This year, however, fertilizer prices have exploded due to international supply chain disruptions during the COVID-19 pandemic. According to a January 2022 report by Texas A&M University’s Agricultural and Food Policy Center, “Based on current spot markets, it appears as though fertilizer prices will increase in excess of 80 percent for the 2022 planting season (relative to 2021).” KAWG members and their neighbors are feeling this cost crunch, reporting many in their areas are putting off normal topdressing applications to wait for moisture. 

“While we cannot control the weather and its impact on the wheat crop’s yield potential, it is important to note that Kansas farmers are holding off on fertilizer applications due to high prices and availability of supplies,” said Kansas Wheat CEO Justin Gilpin. “Even with welcome winter snow and — fingers crossed — well-timed spring showers, these decisions could affect the final grain yields and quality of this year’s wheat crop.” 

When fertilizer prices will stabilize or decrease is a difficult question, but KWCH Chief Meteorologist Ross Janssen did offer welcome longer-term predictions for weather patterns during Kansas Commodity Classic. Janssen predicted shifting weather patterns could bring near to below normal temperatures and wetter than normal moisture conditions to the western two-thirds of Kansas in the next three months. Overall, he predicted while winter will continue to drag out, Kansas farmers should see near-normal rainfall this spring and are unlikely to have a major drought this summer or a prolonged heatwave. Both predictions are positive for the Kansas wheat crop as wheat plants emerge out of dormancy this spring and continue their growth cycle until this summer’s harvest. 

With a projected 7.3 million acres of wheat planted in Kansas, according to the USDA’s Winter Wheat and Canola Seedings report released on January 12, 2022, Kansas farmers are keeping their eye on the markets and on the sky to make the most of this year’s crop. That includes the farmers on the County Line, who are looking ahead to harvesting our final wheat crop as active farmers.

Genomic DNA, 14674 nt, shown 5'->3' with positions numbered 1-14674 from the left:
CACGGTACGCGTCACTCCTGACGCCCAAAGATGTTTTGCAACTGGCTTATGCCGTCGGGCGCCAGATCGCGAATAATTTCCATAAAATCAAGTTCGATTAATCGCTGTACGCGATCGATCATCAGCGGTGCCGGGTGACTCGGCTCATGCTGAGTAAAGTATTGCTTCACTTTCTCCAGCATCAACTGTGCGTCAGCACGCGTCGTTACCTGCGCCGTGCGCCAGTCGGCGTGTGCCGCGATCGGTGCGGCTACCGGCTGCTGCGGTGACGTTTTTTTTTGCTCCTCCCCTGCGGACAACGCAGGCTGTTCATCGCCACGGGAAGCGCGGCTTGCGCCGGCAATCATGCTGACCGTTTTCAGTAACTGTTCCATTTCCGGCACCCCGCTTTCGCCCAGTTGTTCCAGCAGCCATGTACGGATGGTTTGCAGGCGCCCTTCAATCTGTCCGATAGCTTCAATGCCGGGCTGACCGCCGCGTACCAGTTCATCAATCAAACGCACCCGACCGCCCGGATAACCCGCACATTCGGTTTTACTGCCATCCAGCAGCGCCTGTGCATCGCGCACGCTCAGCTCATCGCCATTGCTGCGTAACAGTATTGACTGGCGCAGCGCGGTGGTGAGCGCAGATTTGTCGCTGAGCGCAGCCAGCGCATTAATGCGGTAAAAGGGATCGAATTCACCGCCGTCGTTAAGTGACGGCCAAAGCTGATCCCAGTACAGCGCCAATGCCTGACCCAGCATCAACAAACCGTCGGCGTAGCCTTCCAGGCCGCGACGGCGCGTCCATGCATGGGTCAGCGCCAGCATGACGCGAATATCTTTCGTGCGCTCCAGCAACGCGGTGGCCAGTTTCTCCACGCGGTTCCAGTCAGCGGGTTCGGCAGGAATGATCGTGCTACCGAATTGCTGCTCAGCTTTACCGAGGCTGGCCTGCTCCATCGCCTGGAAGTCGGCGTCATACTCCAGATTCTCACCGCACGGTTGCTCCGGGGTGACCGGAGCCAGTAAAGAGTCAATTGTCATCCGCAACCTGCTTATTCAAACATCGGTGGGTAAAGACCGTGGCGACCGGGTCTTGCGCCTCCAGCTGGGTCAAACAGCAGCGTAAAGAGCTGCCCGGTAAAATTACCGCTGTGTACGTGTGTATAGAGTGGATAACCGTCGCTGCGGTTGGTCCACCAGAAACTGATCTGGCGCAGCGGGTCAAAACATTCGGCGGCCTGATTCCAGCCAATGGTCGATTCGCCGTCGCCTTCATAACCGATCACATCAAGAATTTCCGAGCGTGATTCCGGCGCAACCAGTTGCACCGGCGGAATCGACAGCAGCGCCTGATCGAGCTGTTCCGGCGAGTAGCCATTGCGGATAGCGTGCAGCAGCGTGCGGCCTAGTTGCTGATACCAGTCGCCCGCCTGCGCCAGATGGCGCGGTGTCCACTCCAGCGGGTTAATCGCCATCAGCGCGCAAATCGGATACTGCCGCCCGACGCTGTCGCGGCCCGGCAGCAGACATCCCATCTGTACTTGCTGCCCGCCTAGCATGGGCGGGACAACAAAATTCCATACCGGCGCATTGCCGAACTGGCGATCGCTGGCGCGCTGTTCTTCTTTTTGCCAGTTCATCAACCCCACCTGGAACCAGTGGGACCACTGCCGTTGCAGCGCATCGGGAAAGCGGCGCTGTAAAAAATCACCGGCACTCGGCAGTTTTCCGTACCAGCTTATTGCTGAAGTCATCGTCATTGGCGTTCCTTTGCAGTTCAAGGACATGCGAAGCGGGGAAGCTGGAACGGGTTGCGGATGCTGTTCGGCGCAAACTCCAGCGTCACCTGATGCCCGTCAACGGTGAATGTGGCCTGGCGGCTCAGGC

(Thanks to for some of the information in this monthly update on the County Line 2022 Wheat Harvest report.)


Thursday, February 17, 2022

Monkey Muffins

It's probably "monkey business" to make people be "guinea pigs." But, during last week's ski trip to Colorado, nobody was complaining about me trying a new recipe for Monkey Muffins. With today's snow in Central Kansas, it might be just the treat to make in your kitchen, especially if you're like me and always seem to have ripe bananas on the counter.

Our two ski "monkeys" liked them just fine - as did the adults. (At least, the reasonable adults who like peanut butter. Randy is not as big a fan of PB, but he'll eat it.)

Of course, monkeys would like them because of the bananas and the peanut butter. And what creature doesn't like a little chocolate with their bananas and peanut butter?

I brought the muffins to supplement the breakfast casserole that was on the menu for the breakfast for which I was responsible. We had enough left over that they provided breakfast and snack treats on other days, too.

Just before we left for Colorado, Jill and Eric had parent-teacher conferences for both of the girls. They sent a photo of a poster that Kinley had made as part of an enrichment activity. It was something she worked on independently when she finished other classroom work. 

She found two different muffin recipes. She then did the math to find out how many ingredients she'd have to buy, how much they cost and her profits on those ingredients. Pretty impressive for a 4th grader, right? 

After seeing all of Kinley's computations for making muffins and making money, maybe I have found a business partner, if I ever want to break into the baking-for-profit business.

Hmmm ... that looks like a lot of math. She would need to be my math consultant, too.

On second thought, maybe I'll just stick with home baking. If you give them a try, let me know what you think!
 Monkey Muffins
From Taste of Home
1/2 cup butter, softened
1 cup plus 1 tbsp. sugar, divided
2 large eggs, room temperature
1 cup mashed ripe bananas
2/3 cup peanut butter (I used crunchy, but feel free to use smooth, if you prefer)
1 tbsp. milk
1 tsp. vanilla extract
2 cups all-purpose flour
1 tsp. baking soda
1/2 tsp. salt
3/4 cup miniature semi-sweet chocolate chips

Preheat oven to 350 degrees. In a large bowl, cream butter and 1 cup sugar until light and fluffy. Add eggs, one at a time, beating well after each addition. Beat in the bananas, peanut butter, milk and vanilla. Combine flour, baking soda and salt; add to creamed mixture, just until moistened. Fold in chocolate chips.

Fill paper-lined muffin cups 3/4 full. Sprinkle with remaining 1 tablespoon sugar. Bake until toothpick inserted in the center comes out clean, 15-20 minutes. Cool for 5 minutes before removing from pans to wire racks. Serve warm.


Thursday, February 10, 2022

Cinnamon Churro Snack Mix: A Super Bowl Snack

The Super Bowl calls for a super snack mix ... even if my Chiefs aren't playing.